The High Court has decided two related appeals against decisions of the Victorian Court of Appeal and the New South Wales Court of Criminal Appeal on proof requirements for federal drug trafficking offences where the accused deny knowledge of drugs discovered in their luggage. Afford was arrested at Melbourne Airport for importing heroin hidden in oil and a laptop that he had been given as part of an apparent scam. A majority of the Victorian Court of Appeal allowed his appeal against conviction on the basis that Afford clearly did not want or intend to import any drugs. Smith was arrested at Sydney Airport with methamphetamine hidden inside soap and golf sets that he had been given as part of the scam. The NSWCCA unanimously upheld Smith’s conviction because his intent could be inferred from an admission that he had ‘significant misgivings’ about the gifts. The NSWCCA, which handed down its decision after the VSCA decision in Afford, also held that the VSCA erred in distinguishing the matter before it from Kural v The Queen  HCA 16, in which the High Court held that the intention to import drugs can be inferred from a person’s awareness of a risk that the luggage contains drugs.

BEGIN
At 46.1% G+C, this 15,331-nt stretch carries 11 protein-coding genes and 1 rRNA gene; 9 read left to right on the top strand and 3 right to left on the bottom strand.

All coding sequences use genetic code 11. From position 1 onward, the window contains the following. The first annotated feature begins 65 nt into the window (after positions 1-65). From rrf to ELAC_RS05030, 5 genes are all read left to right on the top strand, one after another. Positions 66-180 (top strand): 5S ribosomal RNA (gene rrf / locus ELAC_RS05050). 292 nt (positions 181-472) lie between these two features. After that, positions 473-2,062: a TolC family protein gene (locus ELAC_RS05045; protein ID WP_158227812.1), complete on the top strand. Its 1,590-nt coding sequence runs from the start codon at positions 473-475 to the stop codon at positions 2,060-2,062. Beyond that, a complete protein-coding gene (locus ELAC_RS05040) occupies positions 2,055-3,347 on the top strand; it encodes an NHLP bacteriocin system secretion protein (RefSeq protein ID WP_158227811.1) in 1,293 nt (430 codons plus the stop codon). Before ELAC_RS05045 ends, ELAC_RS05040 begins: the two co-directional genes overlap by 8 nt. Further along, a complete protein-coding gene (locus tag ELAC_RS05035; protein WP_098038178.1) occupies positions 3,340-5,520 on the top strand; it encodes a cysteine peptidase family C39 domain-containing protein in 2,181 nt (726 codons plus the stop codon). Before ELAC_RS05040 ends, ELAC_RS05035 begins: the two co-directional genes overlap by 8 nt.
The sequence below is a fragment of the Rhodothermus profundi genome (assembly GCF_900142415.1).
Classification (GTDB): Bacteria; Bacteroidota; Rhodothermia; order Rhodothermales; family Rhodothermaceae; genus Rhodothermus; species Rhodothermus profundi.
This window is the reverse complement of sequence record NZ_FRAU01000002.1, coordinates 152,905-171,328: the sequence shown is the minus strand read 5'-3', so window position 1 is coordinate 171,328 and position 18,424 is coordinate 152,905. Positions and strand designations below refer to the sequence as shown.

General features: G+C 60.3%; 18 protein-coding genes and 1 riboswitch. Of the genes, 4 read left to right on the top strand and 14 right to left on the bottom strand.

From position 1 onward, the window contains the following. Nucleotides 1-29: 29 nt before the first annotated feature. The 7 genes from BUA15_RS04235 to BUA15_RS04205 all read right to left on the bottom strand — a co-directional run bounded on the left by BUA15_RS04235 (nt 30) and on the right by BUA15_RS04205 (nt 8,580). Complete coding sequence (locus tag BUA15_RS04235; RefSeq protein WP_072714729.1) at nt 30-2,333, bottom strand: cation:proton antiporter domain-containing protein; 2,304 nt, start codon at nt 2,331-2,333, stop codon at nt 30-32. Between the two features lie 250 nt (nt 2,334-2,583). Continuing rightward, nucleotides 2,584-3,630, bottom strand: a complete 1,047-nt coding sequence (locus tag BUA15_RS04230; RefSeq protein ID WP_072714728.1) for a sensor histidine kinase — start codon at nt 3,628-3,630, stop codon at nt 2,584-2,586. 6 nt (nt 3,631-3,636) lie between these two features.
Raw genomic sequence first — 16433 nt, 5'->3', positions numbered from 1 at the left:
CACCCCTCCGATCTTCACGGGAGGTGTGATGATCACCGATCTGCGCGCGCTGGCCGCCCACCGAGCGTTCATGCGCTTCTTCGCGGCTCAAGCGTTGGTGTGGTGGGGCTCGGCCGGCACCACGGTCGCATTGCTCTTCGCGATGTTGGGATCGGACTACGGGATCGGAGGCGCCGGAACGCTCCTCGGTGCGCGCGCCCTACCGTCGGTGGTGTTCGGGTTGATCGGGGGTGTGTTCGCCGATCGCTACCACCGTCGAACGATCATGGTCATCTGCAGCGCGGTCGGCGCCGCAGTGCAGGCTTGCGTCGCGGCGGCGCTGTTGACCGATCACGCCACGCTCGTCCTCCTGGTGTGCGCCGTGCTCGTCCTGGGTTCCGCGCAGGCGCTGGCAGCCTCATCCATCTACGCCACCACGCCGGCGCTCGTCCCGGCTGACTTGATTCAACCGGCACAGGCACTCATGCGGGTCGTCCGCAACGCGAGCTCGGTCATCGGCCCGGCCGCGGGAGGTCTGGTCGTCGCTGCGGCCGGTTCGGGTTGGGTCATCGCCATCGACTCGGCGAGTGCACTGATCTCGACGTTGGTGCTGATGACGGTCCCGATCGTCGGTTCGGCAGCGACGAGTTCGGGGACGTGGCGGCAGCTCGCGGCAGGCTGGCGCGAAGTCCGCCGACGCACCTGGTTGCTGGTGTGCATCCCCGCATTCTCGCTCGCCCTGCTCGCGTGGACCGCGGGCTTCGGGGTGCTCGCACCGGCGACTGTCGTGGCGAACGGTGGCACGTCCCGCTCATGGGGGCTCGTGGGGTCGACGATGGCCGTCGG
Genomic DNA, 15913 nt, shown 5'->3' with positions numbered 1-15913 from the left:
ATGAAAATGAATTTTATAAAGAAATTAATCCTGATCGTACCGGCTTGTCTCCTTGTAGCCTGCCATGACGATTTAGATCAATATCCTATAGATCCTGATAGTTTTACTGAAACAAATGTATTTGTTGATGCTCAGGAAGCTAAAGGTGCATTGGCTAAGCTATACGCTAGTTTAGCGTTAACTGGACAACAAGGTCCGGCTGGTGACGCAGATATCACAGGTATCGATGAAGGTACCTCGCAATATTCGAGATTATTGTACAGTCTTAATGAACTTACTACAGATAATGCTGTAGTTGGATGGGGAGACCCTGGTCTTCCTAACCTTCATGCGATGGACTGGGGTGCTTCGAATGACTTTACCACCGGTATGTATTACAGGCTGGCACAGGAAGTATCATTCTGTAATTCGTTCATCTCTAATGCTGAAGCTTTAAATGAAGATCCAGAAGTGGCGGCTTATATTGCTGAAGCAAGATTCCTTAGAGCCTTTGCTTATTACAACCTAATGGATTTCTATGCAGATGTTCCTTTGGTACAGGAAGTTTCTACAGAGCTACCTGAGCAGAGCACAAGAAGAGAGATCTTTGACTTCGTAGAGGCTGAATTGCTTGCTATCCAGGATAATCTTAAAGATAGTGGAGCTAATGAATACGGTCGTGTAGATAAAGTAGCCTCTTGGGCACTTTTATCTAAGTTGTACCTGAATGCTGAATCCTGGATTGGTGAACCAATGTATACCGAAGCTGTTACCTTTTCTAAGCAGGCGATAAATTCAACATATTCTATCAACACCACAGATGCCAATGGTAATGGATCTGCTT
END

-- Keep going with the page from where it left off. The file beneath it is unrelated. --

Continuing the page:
The High Court allowed the Crown’s appeal in Afford and dismissed Smith’s appeal against his conviction. The joint judges (Kiefel CJ, Bell, Gageler, Keane, Nettle and Gordon JJ) held in respect of both appeals that the process of reasoning in Kural is applicable to proof of an intention to import drugs, and held in relation to the Afford case that the verdict was not unsafe. After noting the differing submissions on the Kural reasoning made by counsel for each party before the High Court (see at –), the joint judges stated that neither set of arguments could be accepted in the broad terms in which they were made: at . While the code definition of intent makes it clear that an accused cannot be taken to have intended to import a substance unless they meant to import the substance, and while in some cases it may be that an accused does not mean to do something unless it is his or her object or purpose to do it, that will not always be the case: where a person foresees that the inevitable consequence of his or her action is to produce a particular result, the person may be taken to mean to produce that result: at . After noting several hypothetical examples of different states of intention and recklessness (at , ), the joint judges reiterated that where ‘an accused perceived there to be a real or significant chance of a substance being present in an object which the accused brought into Australia, it is open to infer on the basis of all the facts and circumstances of the case that the accused intended to import the substance’ (at ), and that it is correct for a trial judge to so direct the jury (at ).